Acromegaly, a hormonal disease, is due, in the vast majority of cases, to the presence of an adenoma, a benign tumor located in the anterior pituitary (adenohypophysis). This adenoma causes excessive growth hormone secretion. Hypertrophic morphological changes are often associated to this disorder. The latter are accompanied by serious health problems and physical changes. Untreated, the disease progresses and can become life-threatening. This hormonal imbalance causes gigantism in children.
Acromegaly is characterized by hypertrophic morphological changes, namely:
- an abnormal growth of the head, hands, feet, viscera;
- an increase in the spacing of the teeth;
- thickening of facial features, lips, nose;
- a detachment of the ears;
- protruding jaw and brow.
These changes are frequently accompanied by diabetes, hypertension, heart problems, sleep apnea, deformities of the spine... With the pituitary gland being located in the sella, the adenoma may be responsible for the compression of the optic nerve leading to visual impairment.
Acromegaly develops slowly, delaying diagnosis. The typical clinical signs help guide doctors in the diagnosis of acromegaly, which can be confirmed by the results of hormonal levels, including growth hormone. Acromegalic individuals are followed by an endocrinologist, and treated early, unless the consequences are irreversible. In the absence of treatment, the morphological changes are severe, the patient is exposed to the risk of developing cancers and life expectancy is reduced.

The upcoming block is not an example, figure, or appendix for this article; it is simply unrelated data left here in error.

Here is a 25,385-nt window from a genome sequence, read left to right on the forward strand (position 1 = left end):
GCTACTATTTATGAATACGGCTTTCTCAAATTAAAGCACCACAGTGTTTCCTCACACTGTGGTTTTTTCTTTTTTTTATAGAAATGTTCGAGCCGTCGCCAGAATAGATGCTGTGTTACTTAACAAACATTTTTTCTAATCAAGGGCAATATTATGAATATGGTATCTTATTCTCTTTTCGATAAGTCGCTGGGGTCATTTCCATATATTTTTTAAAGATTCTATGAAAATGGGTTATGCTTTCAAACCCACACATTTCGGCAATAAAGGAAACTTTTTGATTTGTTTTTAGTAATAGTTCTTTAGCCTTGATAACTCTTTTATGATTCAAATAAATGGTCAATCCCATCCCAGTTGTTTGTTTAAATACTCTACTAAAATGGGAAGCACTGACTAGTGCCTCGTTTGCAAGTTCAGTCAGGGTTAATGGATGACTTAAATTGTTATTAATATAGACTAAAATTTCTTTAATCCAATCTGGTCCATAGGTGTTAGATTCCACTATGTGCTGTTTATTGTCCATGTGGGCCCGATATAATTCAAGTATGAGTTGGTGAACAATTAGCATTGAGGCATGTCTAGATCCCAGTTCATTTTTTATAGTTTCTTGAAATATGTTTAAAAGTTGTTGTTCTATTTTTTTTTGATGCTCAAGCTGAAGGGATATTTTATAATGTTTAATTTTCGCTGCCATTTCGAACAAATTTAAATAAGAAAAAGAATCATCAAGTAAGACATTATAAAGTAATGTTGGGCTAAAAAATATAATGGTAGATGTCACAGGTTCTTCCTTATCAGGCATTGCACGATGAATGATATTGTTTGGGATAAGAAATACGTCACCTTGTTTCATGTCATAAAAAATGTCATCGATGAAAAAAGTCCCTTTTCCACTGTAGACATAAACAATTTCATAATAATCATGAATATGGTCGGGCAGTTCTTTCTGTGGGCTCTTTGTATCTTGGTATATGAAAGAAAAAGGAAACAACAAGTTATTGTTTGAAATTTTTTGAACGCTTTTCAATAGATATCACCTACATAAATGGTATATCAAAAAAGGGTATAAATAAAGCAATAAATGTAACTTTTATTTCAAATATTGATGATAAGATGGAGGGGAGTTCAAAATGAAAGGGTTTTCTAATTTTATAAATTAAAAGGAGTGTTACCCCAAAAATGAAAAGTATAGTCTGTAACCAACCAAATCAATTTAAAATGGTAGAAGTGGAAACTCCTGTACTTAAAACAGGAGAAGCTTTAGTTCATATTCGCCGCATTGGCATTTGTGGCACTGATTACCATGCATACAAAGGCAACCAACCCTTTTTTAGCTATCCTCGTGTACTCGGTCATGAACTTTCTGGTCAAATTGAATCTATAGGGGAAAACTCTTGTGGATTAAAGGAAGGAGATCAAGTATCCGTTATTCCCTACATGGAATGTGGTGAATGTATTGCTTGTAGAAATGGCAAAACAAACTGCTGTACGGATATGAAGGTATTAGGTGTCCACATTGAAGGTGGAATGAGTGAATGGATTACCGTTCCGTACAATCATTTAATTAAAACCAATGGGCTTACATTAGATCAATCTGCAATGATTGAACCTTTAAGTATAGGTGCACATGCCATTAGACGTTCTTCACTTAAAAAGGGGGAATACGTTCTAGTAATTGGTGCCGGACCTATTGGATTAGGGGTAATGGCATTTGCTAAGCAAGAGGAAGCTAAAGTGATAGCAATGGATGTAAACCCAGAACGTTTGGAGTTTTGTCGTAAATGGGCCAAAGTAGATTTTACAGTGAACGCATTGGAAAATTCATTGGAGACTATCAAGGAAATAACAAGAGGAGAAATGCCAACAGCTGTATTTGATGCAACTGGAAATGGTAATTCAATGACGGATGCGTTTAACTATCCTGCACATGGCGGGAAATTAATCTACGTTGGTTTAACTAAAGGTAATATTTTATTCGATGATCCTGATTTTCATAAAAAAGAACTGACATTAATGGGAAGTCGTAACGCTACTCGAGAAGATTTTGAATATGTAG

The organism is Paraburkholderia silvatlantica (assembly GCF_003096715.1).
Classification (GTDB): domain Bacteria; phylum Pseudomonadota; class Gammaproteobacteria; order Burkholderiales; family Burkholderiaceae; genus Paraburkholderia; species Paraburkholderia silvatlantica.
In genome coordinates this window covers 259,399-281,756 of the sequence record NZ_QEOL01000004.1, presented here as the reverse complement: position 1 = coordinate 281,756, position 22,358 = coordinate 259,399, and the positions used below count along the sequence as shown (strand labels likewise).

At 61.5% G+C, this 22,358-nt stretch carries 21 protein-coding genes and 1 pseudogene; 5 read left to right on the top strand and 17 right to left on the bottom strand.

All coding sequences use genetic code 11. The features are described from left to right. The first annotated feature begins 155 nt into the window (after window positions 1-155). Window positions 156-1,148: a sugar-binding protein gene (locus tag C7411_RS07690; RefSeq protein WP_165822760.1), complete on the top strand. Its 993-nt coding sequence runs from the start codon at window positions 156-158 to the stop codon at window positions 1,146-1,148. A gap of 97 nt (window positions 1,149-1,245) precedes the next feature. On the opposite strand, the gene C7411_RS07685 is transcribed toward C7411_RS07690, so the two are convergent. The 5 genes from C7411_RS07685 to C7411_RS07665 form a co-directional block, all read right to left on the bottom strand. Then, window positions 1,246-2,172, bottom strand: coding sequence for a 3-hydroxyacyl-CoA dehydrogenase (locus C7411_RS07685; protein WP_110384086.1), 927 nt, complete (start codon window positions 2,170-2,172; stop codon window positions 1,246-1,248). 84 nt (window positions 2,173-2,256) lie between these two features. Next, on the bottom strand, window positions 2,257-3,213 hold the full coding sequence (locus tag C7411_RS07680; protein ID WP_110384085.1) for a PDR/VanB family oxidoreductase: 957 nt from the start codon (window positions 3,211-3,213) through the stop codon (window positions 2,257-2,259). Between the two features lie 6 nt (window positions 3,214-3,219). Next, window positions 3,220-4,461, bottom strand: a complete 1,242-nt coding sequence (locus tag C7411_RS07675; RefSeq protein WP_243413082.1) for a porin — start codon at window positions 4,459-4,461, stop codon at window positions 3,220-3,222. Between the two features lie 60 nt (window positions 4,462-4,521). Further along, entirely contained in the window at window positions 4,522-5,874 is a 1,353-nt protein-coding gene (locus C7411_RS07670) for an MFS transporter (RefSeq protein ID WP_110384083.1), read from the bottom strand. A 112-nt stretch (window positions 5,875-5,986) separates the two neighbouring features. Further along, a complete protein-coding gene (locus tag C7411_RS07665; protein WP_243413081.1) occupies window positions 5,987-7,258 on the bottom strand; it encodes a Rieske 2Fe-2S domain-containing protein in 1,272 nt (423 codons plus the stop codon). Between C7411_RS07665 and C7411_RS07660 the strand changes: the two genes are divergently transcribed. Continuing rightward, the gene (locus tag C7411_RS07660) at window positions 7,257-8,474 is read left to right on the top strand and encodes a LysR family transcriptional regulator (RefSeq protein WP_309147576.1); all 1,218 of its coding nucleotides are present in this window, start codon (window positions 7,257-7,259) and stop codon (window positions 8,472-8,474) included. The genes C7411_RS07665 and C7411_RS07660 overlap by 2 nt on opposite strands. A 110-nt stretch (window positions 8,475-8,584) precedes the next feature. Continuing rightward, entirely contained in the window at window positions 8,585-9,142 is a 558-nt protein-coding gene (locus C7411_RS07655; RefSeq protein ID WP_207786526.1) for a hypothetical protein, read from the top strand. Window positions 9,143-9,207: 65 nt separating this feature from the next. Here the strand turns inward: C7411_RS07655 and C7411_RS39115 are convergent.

The treatment of acromegaly is to initially medicate with drugs that inhibit the production of growth hormone, but sometimes the surgery is necessary. This surgery is very delicate, because of the location of the tumor. The success rate depends on the size of the adenoma and the surgeon's experience. Patients should be followed clinically throughout their lives.
No prevention exists in the case of acromegaly. However, it is necessary to start treatment early in a way that prevents worsening of this endocrine disease.
Original article published by
. Translated by Jeff